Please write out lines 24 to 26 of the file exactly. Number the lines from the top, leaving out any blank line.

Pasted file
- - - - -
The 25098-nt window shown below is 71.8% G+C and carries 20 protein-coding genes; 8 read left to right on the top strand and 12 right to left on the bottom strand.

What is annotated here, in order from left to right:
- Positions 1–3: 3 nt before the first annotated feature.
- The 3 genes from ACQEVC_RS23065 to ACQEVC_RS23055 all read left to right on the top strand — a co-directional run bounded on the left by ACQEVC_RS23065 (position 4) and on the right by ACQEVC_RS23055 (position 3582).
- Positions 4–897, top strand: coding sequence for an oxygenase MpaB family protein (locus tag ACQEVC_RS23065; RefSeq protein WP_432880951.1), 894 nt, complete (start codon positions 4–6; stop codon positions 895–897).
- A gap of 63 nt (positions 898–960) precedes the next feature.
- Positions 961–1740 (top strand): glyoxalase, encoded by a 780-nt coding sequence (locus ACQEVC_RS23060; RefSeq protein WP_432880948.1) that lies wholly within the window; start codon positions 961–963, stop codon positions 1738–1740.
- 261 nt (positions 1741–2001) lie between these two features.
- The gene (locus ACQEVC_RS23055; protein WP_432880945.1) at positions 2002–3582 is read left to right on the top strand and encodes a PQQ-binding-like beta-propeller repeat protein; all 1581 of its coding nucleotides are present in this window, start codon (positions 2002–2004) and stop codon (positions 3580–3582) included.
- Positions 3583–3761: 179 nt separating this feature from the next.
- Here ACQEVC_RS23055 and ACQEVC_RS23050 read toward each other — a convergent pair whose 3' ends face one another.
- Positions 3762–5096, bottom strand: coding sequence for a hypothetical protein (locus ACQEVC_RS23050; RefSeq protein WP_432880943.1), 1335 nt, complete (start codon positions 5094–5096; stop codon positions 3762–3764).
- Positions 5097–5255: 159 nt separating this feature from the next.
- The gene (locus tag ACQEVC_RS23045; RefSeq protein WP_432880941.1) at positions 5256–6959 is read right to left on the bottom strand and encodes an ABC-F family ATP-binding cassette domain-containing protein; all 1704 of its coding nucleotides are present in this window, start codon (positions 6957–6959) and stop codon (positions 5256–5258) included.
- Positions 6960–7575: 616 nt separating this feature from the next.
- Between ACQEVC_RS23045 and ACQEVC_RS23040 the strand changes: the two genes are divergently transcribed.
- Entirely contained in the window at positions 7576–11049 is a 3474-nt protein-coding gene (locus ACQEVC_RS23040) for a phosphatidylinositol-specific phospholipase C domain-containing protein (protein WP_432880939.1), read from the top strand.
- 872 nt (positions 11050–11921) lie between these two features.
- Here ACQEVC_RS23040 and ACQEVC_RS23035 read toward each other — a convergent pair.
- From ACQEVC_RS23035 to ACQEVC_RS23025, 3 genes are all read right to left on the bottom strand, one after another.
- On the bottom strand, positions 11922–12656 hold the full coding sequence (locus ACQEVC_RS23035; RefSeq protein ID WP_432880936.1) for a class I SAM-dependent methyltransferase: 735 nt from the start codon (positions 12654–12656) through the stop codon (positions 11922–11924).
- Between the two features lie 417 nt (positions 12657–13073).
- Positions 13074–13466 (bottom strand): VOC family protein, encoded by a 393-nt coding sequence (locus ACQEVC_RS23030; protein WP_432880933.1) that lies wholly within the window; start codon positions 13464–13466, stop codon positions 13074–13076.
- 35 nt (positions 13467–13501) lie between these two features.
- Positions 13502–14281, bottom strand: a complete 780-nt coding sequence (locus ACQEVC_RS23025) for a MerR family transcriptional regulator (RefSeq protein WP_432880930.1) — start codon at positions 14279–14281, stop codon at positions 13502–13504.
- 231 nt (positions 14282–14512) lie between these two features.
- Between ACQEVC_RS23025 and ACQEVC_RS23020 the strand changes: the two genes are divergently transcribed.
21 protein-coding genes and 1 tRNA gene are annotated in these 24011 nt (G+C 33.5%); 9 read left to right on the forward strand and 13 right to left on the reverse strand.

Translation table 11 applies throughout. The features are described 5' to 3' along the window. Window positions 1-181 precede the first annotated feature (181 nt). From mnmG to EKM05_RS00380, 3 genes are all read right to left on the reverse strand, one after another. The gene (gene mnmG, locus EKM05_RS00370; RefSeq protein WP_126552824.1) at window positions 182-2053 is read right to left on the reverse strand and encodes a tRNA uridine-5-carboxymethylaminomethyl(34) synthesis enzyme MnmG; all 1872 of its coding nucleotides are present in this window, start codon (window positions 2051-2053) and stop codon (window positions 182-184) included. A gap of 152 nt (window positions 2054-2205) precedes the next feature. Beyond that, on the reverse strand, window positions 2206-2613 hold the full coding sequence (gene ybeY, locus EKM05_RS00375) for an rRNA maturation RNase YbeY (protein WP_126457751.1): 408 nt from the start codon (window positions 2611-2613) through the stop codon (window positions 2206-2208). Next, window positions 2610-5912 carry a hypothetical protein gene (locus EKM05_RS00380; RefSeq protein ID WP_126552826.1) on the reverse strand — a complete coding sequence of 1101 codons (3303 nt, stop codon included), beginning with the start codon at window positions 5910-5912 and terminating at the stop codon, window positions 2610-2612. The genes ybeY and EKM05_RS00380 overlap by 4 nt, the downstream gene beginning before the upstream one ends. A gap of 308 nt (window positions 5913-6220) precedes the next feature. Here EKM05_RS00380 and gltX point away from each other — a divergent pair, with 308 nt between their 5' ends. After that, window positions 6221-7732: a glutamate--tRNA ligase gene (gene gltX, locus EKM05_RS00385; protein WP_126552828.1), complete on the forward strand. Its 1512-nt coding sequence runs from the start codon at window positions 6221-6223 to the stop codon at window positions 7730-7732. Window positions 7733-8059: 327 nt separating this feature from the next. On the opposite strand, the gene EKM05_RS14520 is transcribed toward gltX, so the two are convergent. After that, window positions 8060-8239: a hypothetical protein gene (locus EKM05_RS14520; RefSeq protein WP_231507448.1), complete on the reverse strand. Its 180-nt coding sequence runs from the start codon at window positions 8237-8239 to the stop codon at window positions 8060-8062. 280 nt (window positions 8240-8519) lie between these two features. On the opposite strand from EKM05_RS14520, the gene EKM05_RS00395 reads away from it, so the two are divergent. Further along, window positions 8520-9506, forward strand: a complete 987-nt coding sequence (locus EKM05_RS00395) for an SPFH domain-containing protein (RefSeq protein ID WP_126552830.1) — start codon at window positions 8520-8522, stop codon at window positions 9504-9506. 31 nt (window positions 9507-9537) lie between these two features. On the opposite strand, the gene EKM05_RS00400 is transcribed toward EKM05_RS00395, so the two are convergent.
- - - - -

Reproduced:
- 35 nt (positions 13467–13501) lie between these two features.
- Positions 13502–14281, bottom strand: a complete 780-nt coding sequence (locus ACQEVC_RS23025) for a MerR family transcriptional regulator (RefSeq protein WP_432880930.1) — start codon at positions 14279–14281, stop codon at positions 13502–13504.
- 231 nt (positions 14282–14512) lie between these two features.